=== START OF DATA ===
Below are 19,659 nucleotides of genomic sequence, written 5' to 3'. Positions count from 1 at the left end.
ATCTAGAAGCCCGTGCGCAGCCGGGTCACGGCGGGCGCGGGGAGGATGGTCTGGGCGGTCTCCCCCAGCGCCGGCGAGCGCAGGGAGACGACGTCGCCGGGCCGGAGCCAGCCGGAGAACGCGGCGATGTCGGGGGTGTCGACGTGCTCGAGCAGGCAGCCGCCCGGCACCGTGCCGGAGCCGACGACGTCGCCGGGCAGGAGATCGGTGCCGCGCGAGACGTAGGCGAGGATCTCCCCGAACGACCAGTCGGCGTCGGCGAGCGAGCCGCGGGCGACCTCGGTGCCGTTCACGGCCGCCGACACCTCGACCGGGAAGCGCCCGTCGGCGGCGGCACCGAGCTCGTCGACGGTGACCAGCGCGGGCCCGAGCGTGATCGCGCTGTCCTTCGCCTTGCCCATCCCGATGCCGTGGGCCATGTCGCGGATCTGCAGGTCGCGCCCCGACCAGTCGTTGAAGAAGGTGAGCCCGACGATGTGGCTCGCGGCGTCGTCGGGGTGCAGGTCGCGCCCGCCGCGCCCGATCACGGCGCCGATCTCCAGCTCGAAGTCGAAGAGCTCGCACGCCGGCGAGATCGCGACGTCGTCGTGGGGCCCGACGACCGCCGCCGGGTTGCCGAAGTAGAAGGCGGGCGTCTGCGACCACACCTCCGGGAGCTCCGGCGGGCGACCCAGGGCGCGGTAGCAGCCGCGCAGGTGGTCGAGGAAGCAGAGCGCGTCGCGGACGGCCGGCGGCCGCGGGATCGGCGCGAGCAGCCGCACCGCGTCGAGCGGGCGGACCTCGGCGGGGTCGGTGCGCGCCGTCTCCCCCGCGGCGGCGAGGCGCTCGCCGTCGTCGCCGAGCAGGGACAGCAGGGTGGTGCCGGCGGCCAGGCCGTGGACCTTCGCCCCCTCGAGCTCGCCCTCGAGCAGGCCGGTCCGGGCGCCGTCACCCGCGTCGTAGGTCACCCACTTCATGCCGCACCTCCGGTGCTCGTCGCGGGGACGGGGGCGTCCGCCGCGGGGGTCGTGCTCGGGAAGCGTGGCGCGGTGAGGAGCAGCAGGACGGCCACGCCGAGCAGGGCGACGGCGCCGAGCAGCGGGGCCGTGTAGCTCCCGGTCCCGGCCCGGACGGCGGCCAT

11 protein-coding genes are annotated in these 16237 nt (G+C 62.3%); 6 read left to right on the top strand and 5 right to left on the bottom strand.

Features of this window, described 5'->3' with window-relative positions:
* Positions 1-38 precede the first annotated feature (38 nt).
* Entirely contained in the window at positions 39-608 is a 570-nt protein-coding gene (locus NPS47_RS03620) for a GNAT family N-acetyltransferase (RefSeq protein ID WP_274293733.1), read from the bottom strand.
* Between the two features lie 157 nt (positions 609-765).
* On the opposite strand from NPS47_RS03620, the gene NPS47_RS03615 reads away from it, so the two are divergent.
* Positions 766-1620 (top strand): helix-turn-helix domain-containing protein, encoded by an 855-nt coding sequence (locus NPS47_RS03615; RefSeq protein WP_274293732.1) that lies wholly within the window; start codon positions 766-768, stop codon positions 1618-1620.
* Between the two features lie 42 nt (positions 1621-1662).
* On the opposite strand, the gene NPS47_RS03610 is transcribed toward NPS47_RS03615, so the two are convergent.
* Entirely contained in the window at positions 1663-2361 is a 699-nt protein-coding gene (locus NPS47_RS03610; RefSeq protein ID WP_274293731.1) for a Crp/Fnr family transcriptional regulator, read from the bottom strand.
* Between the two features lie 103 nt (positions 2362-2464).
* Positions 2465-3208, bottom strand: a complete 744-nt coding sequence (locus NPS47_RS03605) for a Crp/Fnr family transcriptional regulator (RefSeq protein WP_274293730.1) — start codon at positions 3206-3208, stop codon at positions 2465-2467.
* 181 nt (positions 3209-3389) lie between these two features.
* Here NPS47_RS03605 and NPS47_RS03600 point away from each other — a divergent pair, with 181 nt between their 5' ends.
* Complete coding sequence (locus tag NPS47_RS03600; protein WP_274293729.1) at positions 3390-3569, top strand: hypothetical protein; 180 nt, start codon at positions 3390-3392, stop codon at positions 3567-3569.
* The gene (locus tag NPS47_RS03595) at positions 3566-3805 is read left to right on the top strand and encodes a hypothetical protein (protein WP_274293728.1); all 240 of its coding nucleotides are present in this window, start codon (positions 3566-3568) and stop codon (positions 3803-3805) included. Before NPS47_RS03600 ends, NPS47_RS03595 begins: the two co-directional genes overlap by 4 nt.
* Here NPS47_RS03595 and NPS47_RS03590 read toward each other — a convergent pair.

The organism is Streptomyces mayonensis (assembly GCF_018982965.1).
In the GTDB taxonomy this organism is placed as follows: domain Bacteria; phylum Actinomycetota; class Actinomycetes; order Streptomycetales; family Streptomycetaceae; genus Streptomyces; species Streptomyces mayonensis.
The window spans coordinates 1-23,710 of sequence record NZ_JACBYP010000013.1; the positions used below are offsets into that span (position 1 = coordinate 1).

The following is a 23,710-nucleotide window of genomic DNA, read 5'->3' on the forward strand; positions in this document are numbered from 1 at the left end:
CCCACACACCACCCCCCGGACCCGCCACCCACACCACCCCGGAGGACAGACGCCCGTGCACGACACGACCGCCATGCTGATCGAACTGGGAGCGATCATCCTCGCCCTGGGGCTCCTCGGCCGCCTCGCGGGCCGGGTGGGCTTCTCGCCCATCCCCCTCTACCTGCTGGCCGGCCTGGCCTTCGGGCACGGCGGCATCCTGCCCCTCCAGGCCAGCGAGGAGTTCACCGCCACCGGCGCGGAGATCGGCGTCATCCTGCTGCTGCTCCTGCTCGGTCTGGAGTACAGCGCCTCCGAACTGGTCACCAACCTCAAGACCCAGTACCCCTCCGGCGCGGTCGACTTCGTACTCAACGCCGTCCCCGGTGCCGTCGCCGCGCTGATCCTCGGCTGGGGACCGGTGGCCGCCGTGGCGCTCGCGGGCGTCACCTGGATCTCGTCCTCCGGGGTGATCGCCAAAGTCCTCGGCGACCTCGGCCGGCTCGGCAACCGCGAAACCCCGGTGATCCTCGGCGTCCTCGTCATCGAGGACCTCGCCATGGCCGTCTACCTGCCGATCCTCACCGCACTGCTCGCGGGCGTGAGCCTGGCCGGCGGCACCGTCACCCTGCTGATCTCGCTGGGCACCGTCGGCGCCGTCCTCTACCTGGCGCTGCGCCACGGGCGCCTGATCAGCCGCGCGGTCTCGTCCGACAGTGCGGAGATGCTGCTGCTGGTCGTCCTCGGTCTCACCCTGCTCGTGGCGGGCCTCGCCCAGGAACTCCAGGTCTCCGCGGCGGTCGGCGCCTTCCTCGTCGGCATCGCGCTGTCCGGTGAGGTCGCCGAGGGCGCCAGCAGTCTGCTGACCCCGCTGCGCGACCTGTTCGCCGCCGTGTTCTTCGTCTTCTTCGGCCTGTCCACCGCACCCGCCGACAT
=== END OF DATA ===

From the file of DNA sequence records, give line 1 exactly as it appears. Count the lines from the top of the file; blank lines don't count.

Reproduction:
Below are 19,659 nucleotides of genomic sequence, written 5' to 3'. Positions count from 1 at the left end.